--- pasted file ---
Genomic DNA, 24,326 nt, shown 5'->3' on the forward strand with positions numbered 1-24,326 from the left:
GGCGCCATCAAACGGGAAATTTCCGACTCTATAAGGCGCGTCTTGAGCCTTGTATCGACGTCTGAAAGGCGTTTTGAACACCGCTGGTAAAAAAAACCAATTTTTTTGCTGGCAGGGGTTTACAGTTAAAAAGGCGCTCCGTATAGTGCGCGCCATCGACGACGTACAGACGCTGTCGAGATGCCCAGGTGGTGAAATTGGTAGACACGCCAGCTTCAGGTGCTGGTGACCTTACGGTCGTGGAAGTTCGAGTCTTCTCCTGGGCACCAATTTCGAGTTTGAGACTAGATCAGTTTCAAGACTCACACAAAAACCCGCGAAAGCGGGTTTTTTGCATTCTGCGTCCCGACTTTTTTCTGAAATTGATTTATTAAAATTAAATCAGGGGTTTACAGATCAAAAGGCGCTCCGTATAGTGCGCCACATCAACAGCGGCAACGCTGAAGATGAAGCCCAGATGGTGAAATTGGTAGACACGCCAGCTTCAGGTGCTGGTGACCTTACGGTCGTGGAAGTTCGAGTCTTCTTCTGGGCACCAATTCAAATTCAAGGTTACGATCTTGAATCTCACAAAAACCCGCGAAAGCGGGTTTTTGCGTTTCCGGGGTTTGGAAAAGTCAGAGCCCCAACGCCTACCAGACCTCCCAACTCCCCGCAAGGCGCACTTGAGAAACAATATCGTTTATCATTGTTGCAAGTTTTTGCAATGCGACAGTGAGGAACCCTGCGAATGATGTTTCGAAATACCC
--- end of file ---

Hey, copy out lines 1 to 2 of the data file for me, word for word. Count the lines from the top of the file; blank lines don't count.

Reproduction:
Genomic DNA, 24,326 nt, shown 5'->3' on the forward strand with positions numbered 1-24,326 from the left:
GGCGCCATCAAACGGGAAATTTCCGACTCTATAAGGCGCGTCTTGAGCCTTGTATCGACGTCTGAAAGGCGTTTTGAACACCGCTGGTAAAAAAAACCAATTTTTTTGCTGGCAGGGGTTTACAGTTAAAAAGGCGCTCCGTATAGTGCGCGCCATCGACGACGTACAGACGCTGTCGAGATGCCCAGGTGGTGAAATTGGTAGACACGCCAGCTTCAGGTGCTGGTGACCTTACGGTCGTGGAAGTTCGAGTCTTCTCCTGGGCACCAATTTCGAGTTTGAGACTAGATCAGTTTCAAGACTCACACAAAAACCCGCGAAAGCGGGTTTTTTGCATTCTGCGTCCCGACTTTTTTCTGAAATTGATTTATTAAAATTAAATCAGGGGTTTACAGATCAAAAGGCGCTCCGTATAGTGCGCCACATCAACAGCGGCAACGCTGAAGATGAAGCCCAGATGGTGAAATTGGTAGACACGCCAGCTTCAGGTGCTGGTGACCTTACGGTCGTGGAAGTTCGAGTCTTCTTCTGGGCACCAATTCAAATTCAAGGTTACGATCTTGAATCTCACAAAAACCCGCGAAAGCGGGTTTTTGCGTTTCCGGGGTTTGGAAAAGTCAGAGCCCCAACGCCTACCAGACCTCCCAACTCCCCGCAAGGCGCACTTGAGAAACAATATCGTTTATCATTGTTGCAAGTTTTTGCAATGCGACAGTGAGGAACCCTGCGAATGATGTTTCGAAATACCC